Operation Iphigenia started two years ago in Rome with the confiscation of a small travertine head and a picture. A person known by the police to traffic in black market antiquities was attempting to sell an Etruscan urn. He was shopping around a picture of the urn and the little head, removed from the urn in a creepy kidnapper way to prove to potential buyers that he was in possession of the artifact. The head was examined by an expert at the University of Rome Tor Vergata who identified its likely origin as an Etruscan tomb in the Perugia area.

Perugia was one of the 12 major Etruscan cities and is rich in funerary remains, most famously the Palazzone necropolis, a vast network of subterranean tombs dating from the 6th-5th century B.C. onwards. The Hypogeum of the Volumnis is an elaborate family tomb containing a number of cinerary urns similar in style to the one in the photograph. With the collaboration of the Superintendence for Archaeological Goods of Umbria, police focused their efforts on finding the source of the pictured urn in Perugia.

Investigations kicked into high gear last February when Perugian court prosecutor Paolo Abbritti coordinated increased surveillance of several people in the construction industry thought to be connected to the traffic in antiquities. The construction guys turned out to be more than just involved in the sales; they made the initial finds during work on a villa 10 years ago.

Instead of reporting the discovery to the authorities so the site could be properly excavated and the artifacts claimed by the Perugia archaeological museum, at least one crew member and the boss conspired to keep the pieces for sale on the black market. (It’s a little looter karma that it took them 10 years to sell just seven of the 23 urns and got caught in the attempt to sell the eighth. Yet again, thieves find it’s a lot harder to make a killing from the illegal sale of antiquities than they imagined when they first looked at an ancient artifact and saw dollar signs.)

The 16 urns not in private hands and the other Etruscan artifacts were found by authorities still hidden in the tomb. The find site is now in the process of being excavated by archaeologists from the Superintendence of Perugia. They expect to find more subterranean tombs connected to the Cacni chamber so this one discovery, already so hugely significant, is likely to lead to even more.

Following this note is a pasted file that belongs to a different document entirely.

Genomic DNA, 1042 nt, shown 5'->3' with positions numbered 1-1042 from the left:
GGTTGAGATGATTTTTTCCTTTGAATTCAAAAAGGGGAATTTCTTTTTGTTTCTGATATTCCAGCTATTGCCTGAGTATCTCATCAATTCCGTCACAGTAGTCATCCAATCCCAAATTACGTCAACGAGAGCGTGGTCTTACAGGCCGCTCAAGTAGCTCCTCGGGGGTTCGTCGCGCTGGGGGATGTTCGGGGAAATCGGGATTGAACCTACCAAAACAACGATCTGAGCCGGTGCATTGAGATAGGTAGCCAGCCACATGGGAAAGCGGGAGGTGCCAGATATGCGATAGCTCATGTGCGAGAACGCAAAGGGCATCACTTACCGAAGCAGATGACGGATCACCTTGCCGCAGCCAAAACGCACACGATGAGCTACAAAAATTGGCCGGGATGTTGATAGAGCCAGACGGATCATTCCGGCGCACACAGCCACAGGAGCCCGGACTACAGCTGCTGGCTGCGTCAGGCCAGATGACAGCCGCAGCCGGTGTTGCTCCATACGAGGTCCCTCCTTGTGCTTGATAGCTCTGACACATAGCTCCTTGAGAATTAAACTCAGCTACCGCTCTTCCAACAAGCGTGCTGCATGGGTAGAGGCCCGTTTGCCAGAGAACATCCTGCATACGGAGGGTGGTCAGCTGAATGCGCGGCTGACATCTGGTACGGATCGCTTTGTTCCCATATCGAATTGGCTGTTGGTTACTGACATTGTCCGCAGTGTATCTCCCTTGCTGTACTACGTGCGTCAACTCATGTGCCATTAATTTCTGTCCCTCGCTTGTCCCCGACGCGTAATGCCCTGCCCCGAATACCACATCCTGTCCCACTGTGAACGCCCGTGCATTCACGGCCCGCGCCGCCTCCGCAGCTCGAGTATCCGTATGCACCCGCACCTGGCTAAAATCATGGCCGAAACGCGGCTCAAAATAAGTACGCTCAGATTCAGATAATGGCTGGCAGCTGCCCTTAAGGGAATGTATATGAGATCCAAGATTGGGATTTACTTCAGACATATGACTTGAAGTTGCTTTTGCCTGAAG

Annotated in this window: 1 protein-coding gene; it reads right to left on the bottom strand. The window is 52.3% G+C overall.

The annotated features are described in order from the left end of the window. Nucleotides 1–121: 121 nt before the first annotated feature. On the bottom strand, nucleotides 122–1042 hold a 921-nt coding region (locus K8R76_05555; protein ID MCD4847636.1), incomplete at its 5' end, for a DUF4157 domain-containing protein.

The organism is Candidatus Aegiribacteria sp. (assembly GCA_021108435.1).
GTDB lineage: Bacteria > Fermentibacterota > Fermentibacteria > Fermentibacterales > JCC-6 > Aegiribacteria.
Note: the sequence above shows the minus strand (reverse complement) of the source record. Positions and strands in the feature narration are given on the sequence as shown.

Five men have been arrested and charged for the looting and trafficking. One is the construction firm owner, another a construction worker and three middlemen who arranged the sales. It sure would be nice if those seven jerks who bought the urns felt the sharp kiss of the legal lash, but that doesn’t seem to be on the agenda right now.

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1500-year-old Chinese tomb murals salvaged

Monday, June 17th, 2013

In the summer of 2008, experts from the Shanxi Provincial Institute of Archaeology and Shanxi Museum found a tomb in the ancient Fanwangsi Cemetery of Shuozhou City, a town in Shanxi province 200 miles southwest of Beijing, China. Built 1,500 years ago in the Northern Qi Dynasty, the tomb had been repeatedly looted and the only grave goods left were fragments from lower quality pottery figurines and glazed vessels. Besides those pieces, some wooden structural elements and a few iron nails that were probably once part of a canopy over the coffin were the only contents of the tomb remaining. Even the fan-shaped architrave over the doorway had been pried off.